Speaking of checking off to do lists, I finally picked up a copy of Christopher McDougall’s best selling book Born to Run that I’ve been meaning to read for about, um 3 years! I was a little hesitant to read it, one for the hype, and two because I’m scared of barefoot running. 😦
For a two second catch-you-up, B2R is the true story of a middle-age journalist who learns to run “correctly” and love it, by studying the Tarahumara Indians of Mexico’s Copper Canyons. This tribe is completely cut off from any form of society, technology, or orthopedic shoe insert, yet have been and remain some of the very top ultramarathon runners of all time. Let’s just say they know a thing or two.
McDougall interweaves a story about an epic ultramarathon race between America’s finest distance runners and the Tarahumara tribe, alongside a riveting theory that humans were literally born to run – making the argument that we evolved from (and outlived) neanderthals because we are built to run and run long distances at that.
While you may not believe every position McDougall describes in this book, it would be hard to walk away from without some thought provoking ideas around running – how we do it and why. As a runner myself, I was engrossed in this book and found myself practically evangelizing it at work – I’ll save you from that here.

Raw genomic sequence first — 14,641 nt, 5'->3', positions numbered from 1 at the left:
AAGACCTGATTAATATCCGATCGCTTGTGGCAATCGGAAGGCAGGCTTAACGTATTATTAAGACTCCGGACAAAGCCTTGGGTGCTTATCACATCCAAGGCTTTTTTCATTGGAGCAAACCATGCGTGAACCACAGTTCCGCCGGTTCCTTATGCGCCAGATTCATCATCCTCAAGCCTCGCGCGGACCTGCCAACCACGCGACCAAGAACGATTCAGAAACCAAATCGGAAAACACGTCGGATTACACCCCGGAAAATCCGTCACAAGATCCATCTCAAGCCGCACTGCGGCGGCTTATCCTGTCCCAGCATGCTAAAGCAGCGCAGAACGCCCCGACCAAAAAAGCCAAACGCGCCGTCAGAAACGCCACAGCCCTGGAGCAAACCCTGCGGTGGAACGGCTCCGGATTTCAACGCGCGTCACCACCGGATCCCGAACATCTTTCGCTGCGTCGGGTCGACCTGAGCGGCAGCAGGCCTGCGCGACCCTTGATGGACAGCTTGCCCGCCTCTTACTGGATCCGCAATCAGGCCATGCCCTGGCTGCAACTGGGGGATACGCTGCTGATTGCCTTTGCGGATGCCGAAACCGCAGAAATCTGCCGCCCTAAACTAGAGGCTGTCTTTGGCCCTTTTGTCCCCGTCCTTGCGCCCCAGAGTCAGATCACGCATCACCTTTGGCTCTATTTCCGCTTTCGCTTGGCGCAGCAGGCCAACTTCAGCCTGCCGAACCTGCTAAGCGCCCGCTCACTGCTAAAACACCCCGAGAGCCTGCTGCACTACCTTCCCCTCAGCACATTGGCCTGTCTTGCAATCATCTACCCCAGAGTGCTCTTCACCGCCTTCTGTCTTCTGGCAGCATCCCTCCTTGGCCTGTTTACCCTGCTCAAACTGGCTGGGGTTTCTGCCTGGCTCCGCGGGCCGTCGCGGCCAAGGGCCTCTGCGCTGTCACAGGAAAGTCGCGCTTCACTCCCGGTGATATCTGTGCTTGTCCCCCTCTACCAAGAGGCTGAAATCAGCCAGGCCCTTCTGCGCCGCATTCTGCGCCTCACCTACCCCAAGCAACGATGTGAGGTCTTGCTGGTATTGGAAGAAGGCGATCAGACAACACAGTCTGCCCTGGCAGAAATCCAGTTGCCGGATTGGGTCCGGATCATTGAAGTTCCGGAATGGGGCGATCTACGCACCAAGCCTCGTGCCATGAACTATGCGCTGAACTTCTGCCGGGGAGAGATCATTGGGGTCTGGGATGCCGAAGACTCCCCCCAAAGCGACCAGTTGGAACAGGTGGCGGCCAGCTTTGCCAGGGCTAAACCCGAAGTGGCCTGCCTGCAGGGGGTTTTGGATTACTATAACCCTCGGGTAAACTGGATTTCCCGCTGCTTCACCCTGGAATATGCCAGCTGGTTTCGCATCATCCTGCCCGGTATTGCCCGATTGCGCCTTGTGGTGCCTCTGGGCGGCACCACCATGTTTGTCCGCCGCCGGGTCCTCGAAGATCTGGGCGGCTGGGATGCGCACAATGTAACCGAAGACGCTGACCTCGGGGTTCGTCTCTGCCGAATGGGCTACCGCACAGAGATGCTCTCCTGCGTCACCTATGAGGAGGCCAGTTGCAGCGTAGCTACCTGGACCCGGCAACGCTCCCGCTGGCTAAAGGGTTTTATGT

I do want to share with you some of my favorite quotes from this book… I think you can relate even if you’ve never run a mile in your life. This book told a fascinating story and had lessons for people of all running abilities – it’d definitely be a great gift for a runner on your holiday shopping list!
“Living on the edge wasn’t about danger…it was about curiosity, audacious curiosity.”
“The only way to truly conquer something, as every great philosopher and geneticist will tell you, is to love it.”
On life: “You never know how hard it will be. You never know when it will end. You can’t control it. You can only adjust.”
“…there was some kind of connection between the capacity to love and the capacity to love running. The engineering was certainly the same: both depended on loosening your grip on your own desires, putting aside what you wanted and appreciating what you’ve got, being patient and forgiving and… undemanding…maybe we shouldn’t be surprised that getting better at one could make you better at the other.”
“Beyond the very extreme of fatigue and distress, we may find some amounts of ease and power we never dreamed ourselves to own; sources of strength never taxed at all because we never push through obstruction.” – quote by William James used by Scott Jurek at the end of his e-mails